Cesarian Birth and Relationships

by Sondra Ray and Bob Mandell

from Birth and Relationships ---Chapter 13: CESARIAN

In a sense, "cesarians" have it easier. They don't have to plow through the birth canal to make it; nor do they have to be as guilty about causing their mothers pain. A simple incision does the trick. And nowadays, a c-section is a minor surgical procedure which makes birth quicker and easier for mother, doctor, and child.

In a sense!

The cesarian child, however, often suffers from interruption syndrome since his original direction in life was rudely interrupted by the obstetrician. (Nowadays, there is a proliferation of cesarians, often simply to please the doctor, fit his schedule, his golf game, whatever.)

He will often grow into a headstrong adult who insists on doing things his own way, often at his own expense. At the same time, the more he insists on going his own way in life, the more likely he is to attract unforseen interruptions blocking his path. He seems to want to make the journey through the birth canal he never made in the first place. He knows he knows how to do it, if only everyone else would leave him alone!

But they never do. People get in the way. Often, when cesarians are being rebirthed, they will create constant interruptions to upset themselves, evoking the confusion they experienced when coming out. A cesarian's relationships tend to be characterized by conflicts of will, changes of heart and mind, and constant disruptions. We've known several cesarian couples, and usually they are looking for someone outside the relationship to tell them which way to go in life, then resenting it and doing the opposite. If one partner is cesarian and the other is not, the latter can be set up to be the obstetrician— which happens in many relationships.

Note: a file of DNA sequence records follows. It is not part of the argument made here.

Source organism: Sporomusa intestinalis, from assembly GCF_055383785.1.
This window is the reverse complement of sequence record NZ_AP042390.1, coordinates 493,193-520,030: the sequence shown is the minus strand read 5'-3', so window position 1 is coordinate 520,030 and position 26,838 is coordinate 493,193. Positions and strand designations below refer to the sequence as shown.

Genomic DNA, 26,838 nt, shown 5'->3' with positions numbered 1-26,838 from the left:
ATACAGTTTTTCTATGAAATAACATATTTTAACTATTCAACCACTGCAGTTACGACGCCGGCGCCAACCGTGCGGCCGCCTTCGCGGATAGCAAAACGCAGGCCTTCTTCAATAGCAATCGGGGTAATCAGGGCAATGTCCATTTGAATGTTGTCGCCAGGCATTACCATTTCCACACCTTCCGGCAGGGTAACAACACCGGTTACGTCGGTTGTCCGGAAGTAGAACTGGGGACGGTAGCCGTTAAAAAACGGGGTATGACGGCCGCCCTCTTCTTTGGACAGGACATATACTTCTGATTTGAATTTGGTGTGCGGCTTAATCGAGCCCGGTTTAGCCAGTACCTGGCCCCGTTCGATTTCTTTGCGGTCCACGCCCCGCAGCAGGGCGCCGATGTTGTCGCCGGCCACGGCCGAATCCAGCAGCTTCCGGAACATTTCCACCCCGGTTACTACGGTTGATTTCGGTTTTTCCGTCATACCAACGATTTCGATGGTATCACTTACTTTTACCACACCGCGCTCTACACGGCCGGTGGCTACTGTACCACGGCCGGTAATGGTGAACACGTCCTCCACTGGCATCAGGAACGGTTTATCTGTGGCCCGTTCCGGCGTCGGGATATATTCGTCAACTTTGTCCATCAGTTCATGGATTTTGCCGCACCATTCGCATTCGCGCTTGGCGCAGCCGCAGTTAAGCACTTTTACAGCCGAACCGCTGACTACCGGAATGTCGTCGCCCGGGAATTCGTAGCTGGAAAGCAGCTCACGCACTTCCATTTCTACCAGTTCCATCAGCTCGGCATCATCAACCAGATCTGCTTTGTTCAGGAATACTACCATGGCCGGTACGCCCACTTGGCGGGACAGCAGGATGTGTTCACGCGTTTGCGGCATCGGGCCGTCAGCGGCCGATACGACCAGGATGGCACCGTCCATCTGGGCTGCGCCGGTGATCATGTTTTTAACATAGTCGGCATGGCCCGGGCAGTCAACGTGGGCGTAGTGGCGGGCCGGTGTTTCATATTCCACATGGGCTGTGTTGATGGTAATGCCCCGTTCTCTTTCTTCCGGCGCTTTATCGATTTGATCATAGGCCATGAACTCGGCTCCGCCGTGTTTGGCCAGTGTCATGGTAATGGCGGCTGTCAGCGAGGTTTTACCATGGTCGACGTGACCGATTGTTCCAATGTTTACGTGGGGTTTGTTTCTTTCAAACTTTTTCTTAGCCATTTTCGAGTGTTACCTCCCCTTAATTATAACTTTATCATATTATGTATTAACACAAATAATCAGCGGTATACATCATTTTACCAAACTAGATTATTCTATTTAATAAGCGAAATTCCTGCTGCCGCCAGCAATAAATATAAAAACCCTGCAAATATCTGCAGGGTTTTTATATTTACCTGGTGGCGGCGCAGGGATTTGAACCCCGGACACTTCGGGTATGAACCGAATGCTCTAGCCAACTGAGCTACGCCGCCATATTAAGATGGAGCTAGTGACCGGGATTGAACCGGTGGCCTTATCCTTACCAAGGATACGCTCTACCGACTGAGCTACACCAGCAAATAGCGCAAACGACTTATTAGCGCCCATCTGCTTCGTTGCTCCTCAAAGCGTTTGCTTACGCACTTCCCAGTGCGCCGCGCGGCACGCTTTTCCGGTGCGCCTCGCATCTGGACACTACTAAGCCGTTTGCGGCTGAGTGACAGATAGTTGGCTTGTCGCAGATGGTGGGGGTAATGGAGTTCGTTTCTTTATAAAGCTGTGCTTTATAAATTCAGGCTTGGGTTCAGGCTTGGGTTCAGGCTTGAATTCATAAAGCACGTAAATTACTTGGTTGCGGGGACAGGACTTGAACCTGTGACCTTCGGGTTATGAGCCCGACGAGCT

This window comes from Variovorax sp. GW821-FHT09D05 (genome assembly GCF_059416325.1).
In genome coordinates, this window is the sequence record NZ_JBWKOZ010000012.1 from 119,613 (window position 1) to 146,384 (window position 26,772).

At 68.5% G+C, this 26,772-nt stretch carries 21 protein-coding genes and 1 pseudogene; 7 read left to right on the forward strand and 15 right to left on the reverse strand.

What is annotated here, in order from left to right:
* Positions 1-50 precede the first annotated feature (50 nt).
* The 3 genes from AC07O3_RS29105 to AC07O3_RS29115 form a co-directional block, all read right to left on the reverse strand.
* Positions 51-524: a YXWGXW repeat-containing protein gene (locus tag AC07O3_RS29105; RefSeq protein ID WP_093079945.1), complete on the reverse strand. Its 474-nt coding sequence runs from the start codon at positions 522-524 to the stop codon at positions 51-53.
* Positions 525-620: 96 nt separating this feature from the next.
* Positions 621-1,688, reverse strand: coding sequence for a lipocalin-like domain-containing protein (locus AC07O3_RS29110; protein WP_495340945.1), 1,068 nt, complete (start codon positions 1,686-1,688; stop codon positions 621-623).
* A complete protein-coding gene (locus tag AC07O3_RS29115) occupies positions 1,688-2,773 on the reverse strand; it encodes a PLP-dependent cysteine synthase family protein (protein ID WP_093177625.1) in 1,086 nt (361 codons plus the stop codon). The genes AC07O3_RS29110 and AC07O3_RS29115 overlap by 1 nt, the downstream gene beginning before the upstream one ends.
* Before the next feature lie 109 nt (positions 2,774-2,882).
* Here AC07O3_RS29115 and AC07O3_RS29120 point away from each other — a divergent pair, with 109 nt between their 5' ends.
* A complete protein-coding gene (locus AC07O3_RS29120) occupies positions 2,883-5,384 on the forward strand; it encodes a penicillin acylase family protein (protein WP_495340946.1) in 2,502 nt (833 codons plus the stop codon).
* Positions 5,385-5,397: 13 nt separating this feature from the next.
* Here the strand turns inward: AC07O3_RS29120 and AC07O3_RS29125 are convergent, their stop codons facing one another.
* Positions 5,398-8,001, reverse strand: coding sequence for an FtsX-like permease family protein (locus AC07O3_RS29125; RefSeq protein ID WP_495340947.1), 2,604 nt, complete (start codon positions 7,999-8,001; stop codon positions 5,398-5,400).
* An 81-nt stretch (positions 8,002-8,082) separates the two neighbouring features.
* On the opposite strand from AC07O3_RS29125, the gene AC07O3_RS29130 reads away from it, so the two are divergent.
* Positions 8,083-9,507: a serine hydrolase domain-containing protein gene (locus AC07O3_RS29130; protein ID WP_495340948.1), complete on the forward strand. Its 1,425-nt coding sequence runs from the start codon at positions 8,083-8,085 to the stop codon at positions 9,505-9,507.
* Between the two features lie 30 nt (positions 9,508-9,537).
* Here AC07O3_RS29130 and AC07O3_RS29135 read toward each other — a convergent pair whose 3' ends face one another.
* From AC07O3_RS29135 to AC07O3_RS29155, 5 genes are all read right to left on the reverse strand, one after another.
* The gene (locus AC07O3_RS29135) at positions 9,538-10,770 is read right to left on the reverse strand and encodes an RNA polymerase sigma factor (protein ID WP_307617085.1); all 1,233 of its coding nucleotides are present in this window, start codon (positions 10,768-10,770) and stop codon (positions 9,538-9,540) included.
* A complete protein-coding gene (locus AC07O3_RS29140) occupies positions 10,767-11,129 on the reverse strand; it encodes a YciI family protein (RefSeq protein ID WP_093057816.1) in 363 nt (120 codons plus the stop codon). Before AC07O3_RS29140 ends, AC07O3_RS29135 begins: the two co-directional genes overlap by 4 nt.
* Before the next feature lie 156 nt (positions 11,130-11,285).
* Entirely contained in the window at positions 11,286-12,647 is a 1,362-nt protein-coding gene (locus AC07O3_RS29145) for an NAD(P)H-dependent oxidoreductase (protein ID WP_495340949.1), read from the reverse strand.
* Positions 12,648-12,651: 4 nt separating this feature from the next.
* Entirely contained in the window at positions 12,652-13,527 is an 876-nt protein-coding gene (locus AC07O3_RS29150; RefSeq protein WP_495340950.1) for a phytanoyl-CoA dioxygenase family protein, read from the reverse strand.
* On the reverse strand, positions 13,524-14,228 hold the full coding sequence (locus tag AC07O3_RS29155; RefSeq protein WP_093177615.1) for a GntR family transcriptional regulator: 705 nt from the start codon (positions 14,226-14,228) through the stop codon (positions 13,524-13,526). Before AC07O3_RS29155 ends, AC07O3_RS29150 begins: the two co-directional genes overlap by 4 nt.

Support can be a major issue for cesarians. On the one hand, they want it desperately; on the other hand, they mistrust it and see all support as manipulation, interference, and opposition.

"I want to do it my way!" is the cry of the cesarian, at the same time thinking, "I better get some help or I'll never get out of this." The cesarian's double bind produces confusion at every crossroad of life. Let him drive a car, give him clear directions, and the journey will become a major obstacle course. "You say "Turn left," and he'll turn right, "You can bet on it. "You say "North," and he'll go south.

Cesarians crave physical affection. Because they never received the initial massage the walls of the birth canal provide, they need a lot of extra hugging, holding, and cuddling as children. If they don't get it as children, they may still need what seems like an excess of caressing as adults.

Cesarians do have the potential for seeing the easy way out. When they relax into this knowledge, they are a vast storehouse for shortcuts in life. Once they get over their guilt for not doing it the hard way in the first place, they can enjoy the innocence of their own intuitive know-how. They can save us all a lot of time and energy.

Every birth contains an unknown gift!

One of our students reports,

At my birth the doctors came into the womb with a knife to get me out. I felt like my space was invaded without my permission. Today I feel that sometimes people come up and want to get inside my space, and I don't want them there. I feel the same inability to effectively communicate to them to leave me alone. Since 1 was removed from my mother without her touching me, I felt very rejected. Most of my life I was afraid that if 1 really wanted to be with someone, they would send me away, so I was always afraid of being rejected.

I felt very angry and humiliated at my birth and that the doctors and nurses didn't receive my communication. My primary relationship today has difficulty hearing and is always asking me to repeat myself.  I get angry when I have to repeat what I said.

Since I didn't get out of the womb by myself, I get afraid that emergencies are going to happen, and I need to be surrounded by people capable of saving me.

I thought I hurt my mother at birth, and I am always thinking people are accusing me of causing them pain.

One graduate writes of her cesarian birth,